Scary Quote of the Day

Cloning is a new technology with potential to profoundly alter social, economic and political relationships, and therefore on egalitarian principles, should remain illegal for general use until it is economically viable to provide it to the population equally.

- Daniel Davies, commenting in a Crooked Timber
thread
about arguments for and against cloning

I'm not sure if Davies is being serious here, but regardless, I've heard similar arguments from other egalitarians. What's interesting about this line of argument is that it is extremely conservative. This kind of egalitarian is far from progressive; in fact, their slogan might very well be: "Standing Athwart History and Yelling 'Stop!'"

As another commenter points out in the same thread, the problem with placing such a moratorium on technological development is that the technology will never become cheap enough in the first place if it is not exposed to the forces of competition and the incentives of market rewards. The moratorium is just a red herring; its advocates are truly pushing for a complete ban.

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I'm seriously entertaining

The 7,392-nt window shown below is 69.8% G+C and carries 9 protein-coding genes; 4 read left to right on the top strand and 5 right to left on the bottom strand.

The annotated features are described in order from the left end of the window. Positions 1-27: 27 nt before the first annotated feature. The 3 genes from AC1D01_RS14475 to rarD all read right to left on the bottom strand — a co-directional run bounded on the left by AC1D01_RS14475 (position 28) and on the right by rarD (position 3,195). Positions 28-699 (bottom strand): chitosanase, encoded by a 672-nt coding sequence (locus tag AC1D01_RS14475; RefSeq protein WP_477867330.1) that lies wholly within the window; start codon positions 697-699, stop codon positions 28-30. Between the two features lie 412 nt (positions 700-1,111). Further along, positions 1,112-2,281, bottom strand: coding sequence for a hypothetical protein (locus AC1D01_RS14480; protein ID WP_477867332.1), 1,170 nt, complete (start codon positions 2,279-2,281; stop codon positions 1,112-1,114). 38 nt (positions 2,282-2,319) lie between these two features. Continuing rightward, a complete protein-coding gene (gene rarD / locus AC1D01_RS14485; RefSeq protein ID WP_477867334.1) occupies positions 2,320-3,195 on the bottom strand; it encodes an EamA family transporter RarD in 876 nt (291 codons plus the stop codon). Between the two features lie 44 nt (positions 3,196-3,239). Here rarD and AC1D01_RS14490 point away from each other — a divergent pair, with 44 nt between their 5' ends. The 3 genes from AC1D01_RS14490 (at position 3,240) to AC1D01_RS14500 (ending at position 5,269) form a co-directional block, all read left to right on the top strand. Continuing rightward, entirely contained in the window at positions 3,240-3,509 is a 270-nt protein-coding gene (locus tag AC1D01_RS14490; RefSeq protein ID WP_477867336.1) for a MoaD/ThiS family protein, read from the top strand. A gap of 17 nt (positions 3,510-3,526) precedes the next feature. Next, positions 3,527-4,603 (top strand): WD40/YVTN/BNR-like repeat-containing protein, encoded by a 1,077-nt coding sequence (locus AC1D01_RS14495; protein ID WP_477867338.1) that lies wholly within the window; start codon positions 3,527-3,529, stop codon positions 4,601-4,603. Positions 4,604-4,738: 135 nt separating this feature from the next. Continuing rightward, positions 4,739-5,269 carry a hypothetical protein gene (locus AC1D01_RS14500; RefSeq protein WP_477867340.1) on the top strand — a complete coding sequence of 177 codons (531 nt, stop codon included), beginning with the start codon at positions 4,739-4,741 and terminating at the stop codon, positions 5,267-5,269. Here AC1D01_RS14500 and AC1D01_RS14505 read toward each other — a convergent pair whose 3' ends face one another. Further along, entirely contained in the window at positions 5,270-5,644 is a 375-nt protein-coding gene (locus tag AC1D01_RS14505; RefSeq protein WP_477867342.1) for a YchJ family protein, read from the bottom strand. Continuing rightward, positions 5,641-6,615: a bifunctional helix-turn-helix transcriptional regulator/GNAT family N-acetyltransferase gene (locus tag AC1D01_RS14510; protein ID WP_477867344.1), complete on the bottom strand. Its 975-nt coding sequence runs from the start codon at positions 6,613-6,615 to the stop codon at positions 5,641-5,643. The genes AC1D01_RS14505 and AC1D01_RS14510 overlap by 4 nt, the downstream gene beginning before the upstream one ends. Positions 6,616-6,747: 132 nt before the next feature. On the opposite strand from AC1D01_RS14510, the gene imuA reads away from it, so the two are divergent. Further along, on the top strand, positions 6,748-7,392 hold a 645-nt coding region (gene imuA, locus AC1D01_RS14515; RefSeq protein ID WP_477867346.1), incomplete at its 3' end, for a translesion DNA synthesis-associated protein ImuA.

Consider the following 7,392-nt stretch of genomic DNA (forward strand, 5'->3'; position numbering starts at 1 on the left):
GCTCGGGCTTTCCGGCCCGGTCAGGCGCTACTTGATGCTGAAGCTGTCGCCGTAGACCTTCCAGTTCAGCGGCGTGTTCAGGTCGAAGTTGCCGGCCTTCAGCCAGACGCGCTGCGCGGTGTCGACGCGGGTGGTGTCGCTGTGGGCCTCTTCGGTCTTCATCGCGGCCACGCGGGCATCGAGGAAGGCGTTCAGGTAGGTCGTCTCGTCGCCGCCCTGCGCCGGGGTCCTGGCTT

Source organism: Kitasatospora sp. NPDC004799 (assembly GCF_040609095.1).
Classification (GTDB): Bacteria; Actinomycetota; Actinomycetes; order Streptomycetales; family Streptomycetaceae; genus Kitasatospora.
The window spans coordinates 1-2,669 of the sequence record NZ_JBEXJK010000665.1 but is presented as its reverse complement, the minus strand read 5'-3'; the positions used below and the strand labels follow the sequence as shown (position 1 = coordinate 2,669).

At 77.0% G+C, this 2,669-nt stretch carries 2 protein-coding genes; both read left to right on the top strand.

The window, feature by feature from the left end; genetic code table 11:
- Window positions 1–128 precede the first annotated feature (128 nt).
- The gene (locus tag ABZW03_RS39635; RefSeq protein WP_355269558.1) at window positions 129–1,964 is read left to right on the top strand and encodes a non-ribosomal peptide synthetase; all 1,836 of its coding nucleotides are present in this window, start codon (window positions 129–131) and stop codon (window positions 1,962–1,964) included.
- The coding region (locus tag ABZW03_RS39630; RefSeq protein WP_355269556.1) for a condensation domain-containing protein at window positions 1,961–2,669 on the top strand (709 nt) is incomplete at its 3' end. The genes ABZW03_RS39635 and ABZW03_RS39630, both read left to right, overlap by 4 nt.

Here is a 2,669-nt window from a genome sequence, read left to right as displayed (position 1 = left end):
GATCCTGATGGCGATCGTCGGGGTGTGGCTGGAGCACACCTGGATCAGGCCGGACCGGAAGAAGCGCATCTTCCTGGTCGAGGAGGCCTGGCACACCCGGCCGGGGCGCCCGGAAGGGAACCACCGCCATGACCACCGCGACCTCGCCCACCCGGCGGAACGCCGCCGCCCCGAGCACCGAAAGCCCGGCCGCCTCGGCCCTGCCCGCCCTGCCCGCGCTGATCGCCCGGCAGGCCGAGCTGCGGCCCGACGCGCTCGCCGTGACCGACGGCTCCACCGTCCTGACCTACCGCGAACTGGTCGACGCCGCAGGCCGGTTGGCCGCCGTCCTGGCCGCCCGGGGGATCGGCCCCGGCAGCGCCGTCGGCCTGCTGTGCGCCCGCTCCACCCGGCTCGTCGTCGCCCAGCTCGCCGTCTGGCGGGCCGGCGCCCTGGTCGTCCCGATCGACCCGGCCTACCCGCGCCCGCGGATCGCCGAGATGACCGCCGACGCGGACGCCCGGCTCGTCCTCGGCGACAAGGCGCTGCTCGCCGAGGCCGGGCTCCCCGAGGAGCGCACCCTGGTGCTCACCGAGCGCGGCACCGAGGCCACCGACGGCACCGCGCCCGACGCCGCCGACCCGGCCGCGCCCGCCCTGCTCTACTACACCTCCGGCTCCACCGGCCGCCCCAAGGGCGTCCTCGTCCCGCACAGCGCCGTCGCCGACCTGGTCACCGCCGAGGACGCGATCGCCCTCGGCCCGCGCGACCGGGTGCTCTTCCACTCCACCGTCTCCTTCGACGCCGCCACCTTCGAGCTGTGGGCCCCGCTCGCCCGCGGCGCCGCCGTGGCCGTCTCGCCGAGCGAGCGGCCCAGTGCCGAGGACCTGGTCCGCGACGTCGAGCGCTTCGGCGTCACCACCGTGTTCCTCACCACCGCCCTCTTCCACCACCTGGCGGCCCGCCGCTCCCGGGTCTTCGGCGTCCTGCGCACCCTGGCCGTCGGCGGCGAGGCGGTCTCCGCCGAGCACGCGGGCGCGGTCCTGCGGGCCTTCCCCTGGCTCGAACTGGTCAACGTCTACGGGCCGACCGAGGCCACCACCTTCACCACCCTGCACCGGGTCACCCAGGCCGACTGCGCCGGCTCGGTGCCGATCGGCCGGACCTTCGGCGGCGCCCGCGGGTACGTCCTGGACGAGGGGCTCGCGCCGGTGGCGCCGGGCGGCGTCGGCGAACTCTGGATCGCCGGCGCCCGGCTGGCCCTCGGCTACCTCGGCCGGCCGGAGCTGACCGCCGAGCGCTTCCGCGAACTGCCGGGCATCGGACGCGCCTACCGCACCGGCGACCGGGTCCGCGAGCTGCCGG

I'm seriously entertaining the idea rather than seriously espousing it; Brian asked for people to suggest arguments rather than to make them, and it would be nice if you could make that clear. In general, and on sound Hayekian grounds, I'm not in favour of massive nonincremental social change, and the widespread introduction of reproductive cloning strikes me, under plausible science fiction scenarios, as a much more significant social change than the Industrial Revolution.

If human reproductive

If human reproductive cloning is not "introduced" via a government subsidy, push, mandate, or whatnot, then it would initially be limited to the very rich / very desperate, in which case it would not be widespread at all.